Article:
Is Mozilla free? and Marketing
How "free" is Mozilla?
Unlike other software that is billed as 'free', our software has no hidden costs
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Mozilla the Marketing Nightmare
Mozilla's new website is a superficial mask that fails to address the problems of the new idea of marketing towards the masses2. The presentation is simply a means to achieving the organization's purpose, not merely an end unto itself. However, from a casual glance at the page, no definitive purpose is given explicitly or implicitly. Only a vague statement about "maintaining choice and innovation" is found. While Mozilla should be focusing on web standards, only a small fraction of the Internet cares. Mozilla should promote how its browser and email client are better than Microsoft's products since that's where all the would-be converts are.
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I've never thought I'll see links to Andkon's "stuf" on a Mozilla blog. :)
There are some other "nice" articles by this guy:
:)Comment by marcoos at March 7, 2004 05:04 PM | Permalink
Yeah, Andkon has been a total nuciance and has posted some really misinformed articles in the past. The wierd thing is that about 2/3 of his critique of the mozilla.org website is quite insightful.
Feedback on the other document is much appreciated.Comment by jgraham at March 7, 2004 11:31 PM | Permalink
While abstract thinking/writing about an overall project like this sometimes helpful and necessary (I wrote an article criticizing the Mozilla visual identity last year myself), it's not much good without people willing to help with the implementation.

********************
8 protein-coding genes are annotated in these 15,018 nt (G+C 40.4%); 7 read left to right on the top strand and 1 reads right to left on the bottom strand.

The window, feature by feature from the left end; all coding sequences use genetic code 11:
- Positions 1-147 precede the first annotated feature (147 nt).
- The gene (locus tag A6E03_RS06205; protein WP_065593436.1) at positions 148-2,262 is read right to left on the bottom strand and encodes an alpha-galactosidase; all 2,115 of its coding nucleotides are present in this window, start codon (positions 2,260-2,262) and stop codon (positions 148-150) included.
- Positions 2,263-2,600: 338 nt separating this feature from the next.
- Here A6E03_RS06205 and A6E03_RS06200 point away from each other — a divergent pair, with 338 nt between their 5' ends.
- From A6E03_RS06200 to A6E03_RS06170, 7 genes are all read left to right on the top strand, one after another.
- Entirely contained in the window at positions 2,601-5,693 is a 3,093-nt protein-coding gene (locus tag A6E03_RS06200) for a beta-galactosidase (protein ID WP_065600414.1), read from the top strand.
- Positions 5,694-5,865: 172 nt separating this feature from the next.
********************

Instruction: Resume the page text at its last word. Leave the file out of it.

It's kind of like people saying "Linux needs to be more user-friendly and polished to be used on the desktop". That's not much help to anyone. Instead - be specific, file bugs, get in there. You don't have to be a developer to help.
After I wrote a critique of the Mozilla visual identity, I was contacted by some people at the Mozilla Foundation to try help improve things. It has been a great and humbling experience. I'm a lot more careful throwing around criticism now to make sure that it is really constructive and that someone (if not myself) can actually try to fix it.
For what it's worth, I contacted the author ("Andkon"), and though he has a really anoying animated buddy icon, he was receptive to my suggestion that he make suggestions people could act on, or get involved and try to help.Comment by Steven Garrity at March 8, 2004 06:10 AM | Permalink
Steven: Yeah, I'm not advocating whining about stuff in the hope that sombody else will fix it. Having said that, trying to help with stuff in Mozilla can often be frustrating; especially on the marketing side, people inside the project often work to their own timescales so individuals in the community can try to fix a problem and be ignored for ages before a solution is finally handed down from on-high (witness the Seamonkey splash-screen issue, for example. Note, though, that I'm not in any way suggesting that the kind of behaviour that went on in that bug was acceptable).
My point about Andkon was simply that he's got a deserved reputation as an annoying twat. However, unlike his previous "essays", the criticism of the mozilla.org site is not misinformed twaddle (for the most part) but actually raises some reasonable points. That was one of the motivating factors for writing the second document (the observation that the site doesn't make the point that Mozilla is free and not shareware / adware / etc. and in fact confuses the issue by giving more prominance to the for-cash CD link rather than the for-free download link).Comment by jgraham at March 8, 2004 04:39 PM | Permalink
Watch for a new article coming soon on more marketing.Comment by Andkon at March 9, 2004 05:08 AM | Permalink